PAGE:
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    Colorado Bill Would Let Grocers Sell Full-Strength Beer, Wine

    DENVER -- For the first time since prohibition, grocery stores, convenience stores, and other large food retailers could sell full-strength beer and wine, if a bill introduced Thursday in the state legislature is passed and signed into law.

    DENVER -- For the first time since prohibition, grocery stores, convenience stores, and other large food retailers could sell full-strength beer and wine, if a bill introduced Thursday in the state legislature is passed and signed into law.

    The new bill, sponsored by Sen. Brandon Shaffer, D-Longmont, might be heard as early as next week in the Senate Judiciary Committee, according to published reports. The bill would:
    • Allow liquor-store owners to operate up to three shops, up from the current one-store limit.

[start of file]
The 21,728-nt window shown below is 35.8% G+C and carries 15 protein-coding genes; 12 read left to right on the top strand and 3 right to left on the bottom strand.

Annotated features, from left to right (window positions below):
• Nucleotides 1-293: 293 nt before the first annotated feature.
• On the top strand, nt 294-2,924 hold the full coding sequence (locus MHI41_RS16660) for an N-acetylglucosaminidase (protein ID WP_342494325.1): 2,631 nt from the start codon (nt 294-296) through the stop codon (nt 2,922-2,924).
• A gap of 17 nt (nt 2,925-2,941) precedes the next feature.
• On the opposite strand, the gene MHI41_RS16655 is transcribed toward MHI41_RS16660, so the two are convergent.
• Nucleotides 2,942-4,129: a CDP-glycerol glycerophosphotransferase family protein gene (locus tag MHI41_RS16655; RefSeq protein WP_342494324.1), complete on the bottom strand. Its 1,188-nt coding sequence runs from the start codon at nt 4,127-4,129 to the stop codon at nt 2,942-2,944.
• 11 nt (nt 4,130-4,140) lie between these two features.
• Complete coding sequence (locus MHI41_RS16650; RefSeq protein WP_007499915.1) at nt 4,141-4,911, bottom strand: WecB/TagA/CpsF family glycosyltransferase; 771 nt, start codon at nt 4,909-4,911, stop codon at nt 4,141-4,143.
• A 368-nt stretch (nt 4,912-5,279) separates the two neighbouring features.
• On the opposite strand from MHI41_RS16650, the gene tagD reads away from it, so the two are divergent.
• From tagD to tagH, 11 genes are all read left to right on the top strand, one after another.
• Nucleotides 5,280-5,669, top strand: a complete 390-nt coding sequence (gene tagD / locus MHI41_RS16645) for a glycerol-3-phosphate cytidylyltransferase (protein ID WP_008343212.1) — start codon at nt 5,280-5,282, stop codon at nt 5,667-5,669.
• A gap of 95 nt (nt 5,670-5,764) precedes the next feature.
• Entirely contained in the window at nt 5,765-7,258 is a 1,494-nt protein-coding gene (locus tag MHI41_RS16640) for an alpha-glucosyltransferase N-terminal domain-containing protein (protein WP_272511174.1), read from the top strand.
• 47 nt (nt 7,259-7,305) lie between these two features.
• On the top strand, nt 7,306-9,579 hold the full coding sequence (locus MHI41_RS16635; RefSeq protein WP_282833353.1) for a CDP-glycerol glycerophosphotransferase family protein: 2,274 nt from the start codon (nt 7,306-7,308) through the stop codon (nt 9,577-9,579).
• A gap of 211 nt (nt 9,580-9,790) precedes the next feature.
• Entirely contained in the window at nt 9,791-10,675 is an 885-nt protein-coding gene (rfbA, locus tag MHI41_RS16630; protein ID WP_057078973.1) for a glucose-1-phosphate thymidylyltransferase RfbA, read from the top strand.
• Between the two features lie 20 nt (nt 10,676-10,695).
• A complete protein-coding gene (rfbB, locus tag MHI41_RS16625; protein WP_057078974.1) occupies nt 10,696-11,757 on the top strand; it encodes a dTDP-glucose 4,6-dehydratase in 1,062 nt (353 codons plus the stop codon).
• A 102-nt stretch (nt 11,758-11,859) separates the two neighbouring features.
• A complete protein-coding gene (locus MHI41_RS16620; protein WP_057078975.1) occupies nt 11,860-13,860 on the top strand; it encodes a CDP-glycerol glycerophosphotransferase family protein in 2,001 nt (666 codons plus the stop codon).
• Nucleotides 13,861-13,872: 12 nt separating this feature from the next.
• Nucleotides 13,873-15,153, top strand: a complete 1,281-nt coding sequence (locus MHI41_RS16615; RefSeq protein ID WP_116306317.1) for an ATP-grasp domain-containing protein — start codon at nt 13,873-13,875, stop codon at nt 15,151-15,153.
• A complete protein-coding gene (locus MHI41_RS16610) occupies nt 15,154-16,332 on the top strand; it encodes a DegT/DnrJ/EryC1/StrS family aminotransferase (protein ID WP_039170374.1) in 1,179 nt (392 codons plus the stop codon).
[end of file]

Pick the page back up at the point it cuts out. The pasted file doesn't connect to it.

• Allow liquor stores to set aside 5 percent of their floor space for selling nonperishable food items such as pretzels and other snacks.
    • Introduce a new class of liquor license that would allow retailers to sell wine and full-strength beer.
    • Limit beer and wine displays in supermarkets and convenience stores to 5 percent of floor space.
    • To help boost sales of Colorado craft beer and wine, it will require 20 percent of beer displays to contain craft beers and another 20 percent to contain boutique wines.

    State law has barred grocers from selling regular beer and wine since Prohibition ended in 1933. Currently, they can sell only beer containing 3.2 percent alcohol. Full-strength beer contains 6 percent alcohol.

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